In essence, through a living will you express the desire to die a natural death, free from having your life extended artificially using life support in any form, such as medication, tube feeding, dialysis, or a life-support machine. A living will would never withhold any necessary and adequate pain management, even if it shortens life.

A living will can also specify whether you would like to donate organs or tissue to assist others to live or to use for research.  

Although the legal status of living wills is still uncertain in South Africa, they certainly do have evidentiary value regarding your treatment preferences that doctors should take into account.   

I therefore prepare living wills similarly to any other fiduciary document, such as a last will and testament or a power of attorney. My clients sign the document when I know that they are in sound mind and it’s a free expression of their preferences. It’s witnessed by two people who are not family members or their doctor.  I regard the preparation of living wills as an essential part of an estate planning process. Our bodies are, after all, our most valuable asset.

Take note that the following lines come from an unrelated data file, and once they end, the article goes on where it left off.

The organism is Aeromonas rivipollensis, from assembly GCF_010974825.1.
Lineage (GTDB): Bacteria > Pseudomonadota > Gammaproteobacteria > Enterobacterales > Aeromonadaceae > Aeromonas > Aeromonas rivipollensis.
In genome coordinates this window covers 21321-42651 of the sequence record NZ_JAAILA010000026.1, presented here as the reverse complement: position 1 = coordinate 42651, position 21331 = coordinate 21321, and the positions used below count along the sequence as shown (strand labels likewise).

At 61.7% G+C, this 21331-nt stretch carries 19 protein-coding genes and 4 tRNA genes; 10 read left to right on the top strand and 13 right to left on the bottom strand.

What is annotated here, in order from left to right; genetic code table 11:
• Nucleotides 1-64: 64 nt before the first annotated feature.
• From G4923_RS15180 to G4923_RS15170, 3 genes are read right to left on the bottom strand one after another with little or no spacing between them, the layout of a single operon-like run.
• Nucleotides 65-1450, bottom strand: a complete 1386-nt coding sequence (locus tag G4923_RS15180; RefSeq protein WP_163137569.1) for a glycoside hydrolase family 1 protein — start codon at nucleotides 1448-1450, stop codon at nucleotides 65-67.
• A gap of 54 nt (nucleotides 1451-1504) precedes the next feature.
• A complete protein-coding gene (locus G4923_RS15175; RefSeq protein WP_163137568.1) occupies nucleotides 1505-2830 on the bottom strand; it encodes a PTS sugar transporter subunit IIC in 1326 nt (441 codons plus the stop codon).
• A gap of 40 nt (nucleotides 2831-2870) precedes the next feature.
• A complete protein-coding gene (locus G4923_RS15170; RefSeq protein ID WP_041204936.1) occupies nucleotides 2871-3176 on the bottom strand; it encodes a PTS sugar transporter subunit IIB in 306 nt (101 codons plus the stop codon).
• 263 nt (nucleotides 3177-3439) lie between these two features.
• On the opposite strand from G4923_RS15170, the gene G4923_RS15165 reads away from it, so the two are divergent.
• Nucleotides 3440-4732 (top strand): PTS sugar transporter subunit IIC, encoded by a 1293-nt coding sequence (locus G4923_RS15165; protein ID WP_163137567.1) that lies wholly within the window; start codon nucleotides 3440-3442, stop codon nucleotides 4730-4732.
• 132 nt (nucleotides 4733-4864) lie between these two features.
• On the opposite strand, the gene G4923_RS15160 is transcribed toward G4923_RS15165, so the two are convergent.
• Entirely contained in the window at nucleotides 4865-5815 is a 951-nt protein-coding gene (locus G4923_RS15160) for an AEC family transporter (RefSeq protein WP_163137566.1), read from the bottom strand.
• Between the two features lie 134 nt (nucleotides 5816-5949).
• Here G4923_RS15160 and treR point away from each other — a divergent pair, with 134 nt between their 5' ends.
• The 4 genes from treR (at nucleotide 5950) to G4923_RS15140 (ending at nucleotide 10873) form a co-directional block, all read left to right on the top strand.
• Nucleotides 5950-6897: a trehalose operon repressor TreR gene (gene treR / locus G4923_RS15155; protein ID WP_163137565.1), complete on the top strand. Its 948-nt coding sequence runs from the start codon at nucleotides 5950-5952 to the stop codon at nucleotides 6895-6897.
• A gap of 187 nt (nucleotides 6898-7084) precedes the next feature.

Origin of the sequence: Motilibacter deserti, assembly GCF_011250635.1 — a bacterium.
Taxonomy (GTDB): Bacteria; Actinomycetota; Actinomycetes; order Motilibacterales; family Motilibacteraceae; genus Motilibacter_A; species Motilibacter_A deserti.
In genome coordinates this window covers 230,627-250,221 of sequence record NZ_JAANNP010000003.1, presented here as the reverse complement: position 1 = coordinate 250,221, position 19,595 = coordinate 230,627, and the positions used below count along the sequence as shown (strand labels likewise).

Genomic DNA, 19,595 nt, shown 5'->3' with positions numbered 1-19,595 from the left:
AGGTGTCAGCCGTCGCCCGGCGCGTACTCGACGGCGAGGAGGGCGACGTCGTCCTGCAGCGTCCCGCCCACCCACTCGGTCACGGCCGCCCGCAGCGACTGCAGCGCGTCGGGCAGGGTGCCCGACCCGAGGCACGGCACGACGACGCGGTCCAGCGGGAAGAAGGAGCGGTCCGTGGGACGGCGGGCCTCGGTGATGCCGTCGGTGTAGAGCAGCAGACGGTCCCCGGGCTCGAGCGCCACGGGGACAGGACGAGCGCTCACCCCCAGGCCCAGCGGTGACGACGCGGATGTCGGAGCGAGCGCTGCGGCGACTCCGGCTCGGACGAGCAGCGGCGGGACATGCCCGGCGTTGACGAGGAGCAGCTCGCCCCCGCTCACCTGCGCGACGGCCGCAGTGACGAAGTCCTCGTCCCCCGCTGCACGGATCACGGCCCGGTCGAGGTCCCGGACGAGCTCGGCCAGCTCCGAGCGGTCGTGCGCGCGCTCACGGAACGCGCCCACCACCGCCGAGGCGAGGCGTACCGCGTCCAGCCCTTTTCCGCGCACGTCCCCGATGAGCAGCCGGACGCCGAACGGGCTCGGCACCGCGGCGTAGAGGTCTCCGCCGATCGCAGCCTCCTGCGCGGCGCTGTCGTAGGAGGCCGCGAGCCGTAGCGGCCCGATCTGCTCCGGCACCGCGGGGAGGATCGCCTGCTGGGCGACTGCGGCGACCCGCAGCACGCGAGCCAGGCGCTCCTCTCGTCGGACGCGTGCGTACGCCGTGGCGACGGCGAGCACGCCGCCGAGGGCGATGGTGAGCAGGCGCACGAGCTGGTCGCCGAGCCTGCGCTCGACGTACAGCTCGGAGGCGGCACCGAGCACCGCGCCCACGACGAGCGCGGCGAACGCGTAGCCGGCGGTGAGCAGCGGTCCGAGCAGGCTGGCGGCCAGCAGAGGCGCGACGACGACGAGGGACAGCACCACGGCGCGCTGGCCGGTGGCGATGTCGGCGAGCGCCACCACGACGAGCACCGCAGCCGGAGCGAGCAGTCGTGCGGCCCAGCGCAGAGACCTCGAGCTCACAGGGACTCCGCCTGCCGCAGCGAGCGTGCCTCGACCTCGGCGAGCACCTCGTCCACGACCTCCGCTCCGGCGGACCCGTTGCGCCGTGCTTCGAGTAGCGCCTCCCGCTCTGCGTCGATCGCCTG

It’s important not to include your living will as part of your last will and testament, which is only of use once you have passed away.    

The benefits of a living will

A living will provides peace of mind as they give us the opportunity to express our choice of medical care should we be terminally ill and unable to communicate. It also assists in settling arguments among family members and medical professionals regarding appropriate treatment. Sometimes a child, who is the primary caregiver of a terminally ill parent, may be comfortable with refusing treatment, while a sibling not living near the parent would want everything done to prolong the patient’s life.   

Conflict within families is confirmed by Dr David Bass, the medical adviser to the Western Cape Hospitals: “Dispute usually originates from offspring who were either not consulted about the living will or have a personal motive to keep the terminally ill person alive. Therefore, it is vitally important for anyone making a living will to inform their close family about the nature and content of the will while they are still of sound mind.”